A team of golden retrievers made an 800-mile journey from the Chicago area to Newtown, Conn., over the weekend to comfort people affected by the shootings Friday at Sandy Hook Elementary School.
CHICAGO — A team of golden retrievers made an 800-mile journey from the Chicago area to Newtown, Conn., over the weekend to comfort people affected by the shootings Friday at Sandy Hook Elementary School.
Lutheran Church Charities sent about 10 of the dogs for residents who want to pet them while they talk or pray with the dog’s handler, said Tim Hetzner, president of the Addison, Ill., organization.
“Dogs are nonjudgmental. They are loving. They are accepting of anyone,” Hetzner said. “It creates the atmosphere for people to share.”
The dogs often visit people in hospitals, nursing homes and parks. Each dog carries a business card with its name, Facebook page, Twitter account and email address.
- Wolverine fire continues to grow, air quality at hazardous levels
- Man who drowned in Lake Washington was watching hydros, jumped in to swim
- Oh, rats! Seattle is one of the rattiest places in U.S.
- Seahawks' decision shows faith in Brandon Mebane, and the team's Superstar Strategy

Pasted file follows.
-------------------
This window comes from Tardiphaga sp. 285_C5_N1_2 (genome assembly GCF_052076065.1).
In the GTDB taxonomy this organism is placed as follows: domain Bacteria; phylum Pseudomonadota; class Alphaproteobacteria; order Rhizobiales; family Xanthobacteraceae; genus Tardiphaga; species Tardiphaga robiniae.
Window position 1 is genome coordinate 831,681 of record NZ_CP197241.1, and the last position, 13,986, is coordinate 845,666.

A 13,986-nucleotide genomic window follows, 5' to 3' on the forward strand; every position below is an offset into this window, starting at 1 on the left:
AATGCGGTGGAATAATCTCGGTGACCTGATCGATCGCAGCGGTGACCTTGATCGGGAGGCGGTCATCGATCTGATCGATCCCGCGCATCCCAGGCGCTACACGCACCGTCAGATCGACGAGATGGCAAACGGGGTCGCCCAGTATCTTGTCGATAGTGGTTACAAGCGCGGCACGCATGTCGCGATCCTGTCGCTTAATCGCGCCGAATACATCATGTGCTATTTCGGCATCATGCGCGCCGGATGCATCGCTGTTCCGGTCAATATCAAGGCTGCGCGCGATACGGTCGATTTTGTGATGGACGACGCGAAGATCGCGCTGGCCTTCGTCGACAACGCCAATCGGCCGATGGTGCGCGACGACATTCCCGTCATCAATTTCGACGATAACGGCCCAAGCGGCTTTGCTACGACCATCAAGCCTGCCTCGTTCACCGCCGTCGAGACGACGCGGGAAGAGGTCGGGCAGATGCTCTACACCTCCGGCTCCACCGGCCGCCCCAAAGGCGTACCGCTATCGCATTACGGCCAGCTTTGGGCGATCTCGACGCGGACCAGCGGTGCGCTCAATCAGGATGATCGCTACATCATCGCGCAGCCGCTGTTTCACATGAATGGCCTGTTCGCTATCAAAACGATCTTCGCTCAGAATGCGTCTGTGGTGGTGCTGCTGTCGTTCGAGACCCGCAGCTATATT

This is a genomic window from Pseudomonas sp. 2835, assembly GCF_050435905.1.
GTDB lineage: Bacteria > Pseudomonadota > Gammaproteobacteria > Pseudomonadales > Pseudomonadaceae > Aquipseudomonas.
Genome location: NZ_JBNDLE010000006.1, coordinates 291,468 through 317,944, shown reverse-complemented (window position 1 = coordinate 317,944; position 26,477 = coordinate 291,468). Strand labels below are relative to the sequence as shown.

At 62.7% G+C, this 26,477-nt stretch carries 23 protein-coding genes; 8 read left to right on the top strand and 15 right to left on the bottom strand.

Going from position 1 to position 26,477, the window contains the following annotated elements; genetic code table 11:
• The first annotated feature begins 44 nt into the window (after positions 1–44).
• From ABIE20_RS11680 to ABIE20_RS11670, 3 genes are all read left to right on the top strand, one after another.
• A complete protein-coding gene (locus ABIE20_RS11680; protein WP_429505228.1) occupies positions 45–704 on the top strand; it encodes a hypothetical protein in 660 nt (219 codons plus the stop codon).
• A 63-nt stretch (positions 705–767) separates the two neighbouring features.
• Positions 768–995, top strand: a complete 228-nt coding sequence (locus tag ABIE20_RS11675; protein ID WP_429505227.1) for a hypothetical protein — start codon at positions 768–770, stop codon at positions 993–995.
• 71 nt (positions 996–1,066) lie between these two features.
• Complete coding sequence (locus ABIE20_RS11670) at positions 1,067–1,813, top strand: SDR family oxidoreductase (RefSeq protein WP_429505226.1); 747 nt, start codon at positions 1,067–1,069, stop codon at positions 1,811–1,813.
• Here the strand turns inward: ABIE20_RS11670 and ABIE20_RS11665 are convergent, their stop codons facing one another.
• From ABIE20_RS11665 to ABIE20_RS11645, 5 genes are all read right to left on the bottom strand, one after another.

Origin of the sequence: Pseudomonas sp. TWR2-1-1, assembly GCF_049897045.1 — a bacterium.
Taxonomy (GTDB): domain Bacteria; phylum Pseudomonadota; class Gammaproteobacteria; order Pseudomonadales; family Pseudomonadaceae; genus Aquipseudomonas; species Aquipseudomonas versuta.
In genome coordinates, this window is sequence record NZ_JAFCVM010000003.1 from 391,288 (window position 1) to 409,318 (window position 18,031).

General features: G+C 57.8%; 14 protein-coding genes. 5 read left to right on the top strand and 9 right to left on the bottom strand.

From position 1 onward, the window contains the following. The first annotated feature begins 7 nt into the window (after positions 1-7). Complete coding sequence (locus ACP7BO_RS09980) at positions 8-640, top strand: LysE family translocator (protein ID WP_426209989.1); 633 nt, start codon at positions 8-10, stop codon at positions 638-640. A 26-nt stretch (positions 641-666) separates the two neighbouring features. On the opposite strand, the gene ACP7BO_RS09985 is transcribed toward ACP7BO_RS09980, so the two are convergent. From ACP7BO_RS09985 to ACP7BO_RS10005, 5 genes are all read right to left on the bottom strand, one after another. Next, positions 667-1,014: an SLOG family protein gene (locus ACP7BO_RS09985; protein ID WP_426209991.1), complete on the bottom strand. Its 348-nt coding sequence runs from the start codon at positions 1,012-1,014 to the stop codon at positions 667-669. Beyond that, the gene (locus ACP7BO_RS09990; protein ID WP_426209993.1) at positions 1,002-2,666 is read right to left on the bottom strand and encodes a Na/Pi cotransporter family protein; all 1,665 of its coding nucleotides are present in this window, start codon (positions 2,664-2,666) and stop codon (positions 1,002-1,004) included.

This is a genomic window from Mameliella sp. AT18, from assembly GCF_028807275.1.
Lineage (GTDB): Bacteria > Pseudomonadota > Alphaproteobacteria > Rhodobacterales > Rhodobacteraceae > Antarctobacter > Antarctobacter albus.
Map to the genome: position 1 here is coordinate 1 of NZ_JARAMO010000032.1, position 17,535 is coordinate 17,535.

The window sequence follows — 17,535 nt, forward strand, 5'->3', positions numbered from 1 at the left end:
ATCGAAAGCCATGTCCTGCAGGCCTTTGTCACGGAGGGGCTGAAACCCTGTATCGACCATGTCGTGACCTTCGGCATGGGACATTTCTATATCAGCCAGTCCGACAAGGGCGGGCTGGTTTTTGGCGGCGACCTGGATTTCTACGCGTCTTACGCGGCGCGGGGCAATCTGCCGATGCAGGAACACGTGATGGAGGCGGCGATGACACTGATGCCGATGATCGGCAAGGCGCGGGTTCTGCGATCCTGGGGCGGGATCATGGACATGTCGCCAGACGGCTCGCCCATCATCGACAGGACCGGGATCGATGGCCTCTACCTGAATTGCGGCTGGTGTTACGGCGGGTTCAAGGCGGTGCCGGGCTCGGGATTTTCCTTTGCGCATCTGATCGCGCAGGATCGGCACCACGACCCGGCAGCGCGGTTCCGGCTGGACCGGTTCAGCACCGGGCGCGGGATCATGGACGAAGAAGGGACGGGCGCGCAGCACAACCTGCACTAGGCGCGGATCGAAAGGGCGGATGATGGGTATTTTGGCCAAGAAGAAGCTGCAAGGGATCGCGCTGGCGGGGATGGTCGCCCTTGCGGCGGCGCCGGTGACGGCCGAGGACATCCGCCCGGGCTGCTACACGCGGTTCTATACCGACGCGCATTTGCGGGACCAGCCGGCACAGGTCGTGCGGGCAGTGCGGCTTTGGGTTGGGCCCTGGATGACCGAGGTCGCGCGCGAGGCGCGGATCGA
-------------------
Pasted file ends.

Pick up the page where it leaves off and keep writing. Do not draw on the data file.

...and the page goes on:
- Old office-temperature rule for men leaves women freezing at work
Most Read Stories
“The dogs have become the bridge,” said Lynn Buhrke, 66, who is a dog handler for a female golden retriever named Chewie. “People just sit down and talk to you.”
The dogs’ first stop Sunday in Newtown was Christ the King Lutheran Church, where funerals will be held this week for two children who were killed in the shootings, Hetzner said.
“You could tell which ones … were really struggling with their grief because they were quiet,” Hetzner said. “They would pet the dog, and they would just be quiet.”
The dogs have been helpful even to those without children in Sandy Hook Elementary School, where the massacre occurred Friday, organizers said.
“I asked (one man) how he is doing. He just kind of teared up and said: “This year, I’ve lost five loved ones and now this happened,'” Hetzner said. “The whole town is suffering.”
The comfort-dog initiative first started in 2008 at Northern Illinois University after a gunman killed five students. A group of dog caretakers associated with Lutheran Church Charities went to the campus to provide a distraction to the student community.
The trip was so successful that weeks later students petitioned university leadership to bring comfort dogs back to campus, Hetzner said.
The initiative has grown from a handful of dogs in the Chicago area to 60 dogs in six different states, he said.